Intraneuronal α-synuclein (α-Syn) aggregates known as Lewy bodies (LBs) and the loss of dopaminergic neurons in the substantia nigra pars compacta (SNpc) are the pathological hallmarks of Parkinson’s disease (PD). Braak’s hypothesis based on autopsy studies suggests that Lewy pathology initially occurs in the enteric nervous system (ENS) and then travels retrogradely to the dorsal motor nucleus of the vagus nerve (dmX), proceeding from there in a caudo-rostral direction. Recent evidence that α-Syn aggregates propagate between interconnected neurons supports this hypothesis. However, there is no direct evidence demonstrating this transmission from the ENS to the dmX and then to the SNpc.
We inoculated α-Syn preformed fibrils (PFFs) or phosphate-buffered saline (PBS) into the mouse gastric wall and analyzed the progression of the pathology.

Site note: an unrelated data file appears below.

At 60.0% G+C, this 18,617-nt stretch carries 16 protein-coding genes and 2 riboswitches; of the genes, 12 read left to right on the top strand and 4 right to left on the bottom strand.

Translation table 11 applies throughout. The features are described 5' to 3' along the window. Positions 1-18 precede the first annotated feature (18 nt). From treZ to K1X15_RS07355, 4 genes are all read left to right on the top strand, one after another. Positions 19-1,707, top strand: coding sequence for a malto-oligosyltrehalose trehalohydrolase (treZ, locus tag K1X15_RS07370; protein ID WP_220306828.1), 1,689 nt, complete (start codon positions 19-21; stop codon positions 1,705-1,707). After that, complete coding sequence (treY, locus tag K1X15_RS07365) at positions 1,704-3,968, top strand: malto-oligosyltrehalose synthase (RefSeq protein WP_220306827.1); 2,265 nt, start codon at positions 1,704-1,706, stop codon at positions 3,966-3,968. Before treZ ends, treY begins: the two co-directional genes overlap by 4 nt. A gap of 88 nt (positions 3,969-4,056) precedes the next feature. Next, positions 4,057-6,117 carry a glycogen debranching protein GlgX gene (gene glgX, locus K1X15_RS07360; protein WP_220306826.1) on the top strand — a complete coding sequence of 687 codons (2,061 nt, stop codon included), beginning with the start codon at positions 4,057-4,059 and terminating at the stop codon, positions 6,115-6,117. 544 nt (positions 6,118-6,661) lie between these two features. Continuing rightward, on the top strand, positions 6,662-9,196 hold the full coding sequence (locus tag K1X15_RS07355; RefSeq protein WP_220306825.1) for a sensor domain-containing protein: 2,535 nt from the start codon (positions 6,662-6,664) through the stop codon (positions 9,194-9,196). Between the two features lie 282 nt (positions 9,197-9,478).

The mice inoculated with α-Syn PFFs, but not with PBS, developed phosphorylated α-Syn (p-α-Syn)–positive LB-like aggregates in the dmX at 45 days postinoculation. This aggregate formation was completely abolished when vagotomy was performed prior to inoculation of α-Syn PFFs, suggesting that the aggregates in the dmX were retrogradely induced via the vagus nerve. Unexpectedly, the number of neurons containing p-α-Syn–positive aggregates in the dmX decreased over time, and no further caudo-rostral propagation beyond the dmX was observed up to 12 months postinoculation. P-α-Syn–positive aggregates were also present in the myenteric plexus at 12 months postinoculation. However, unlike in patients with PD, there was no cell-type specificity in neurons containing those aggregates in this model.
Conclusions: These results indicate that α-Syn PFF inoculation into the mouse gastrointestinal tract can induce α-Syn pathology resembling that of very early PD, but other factors are apparently required if further progression of PD pathology is to be replicated in this animal model.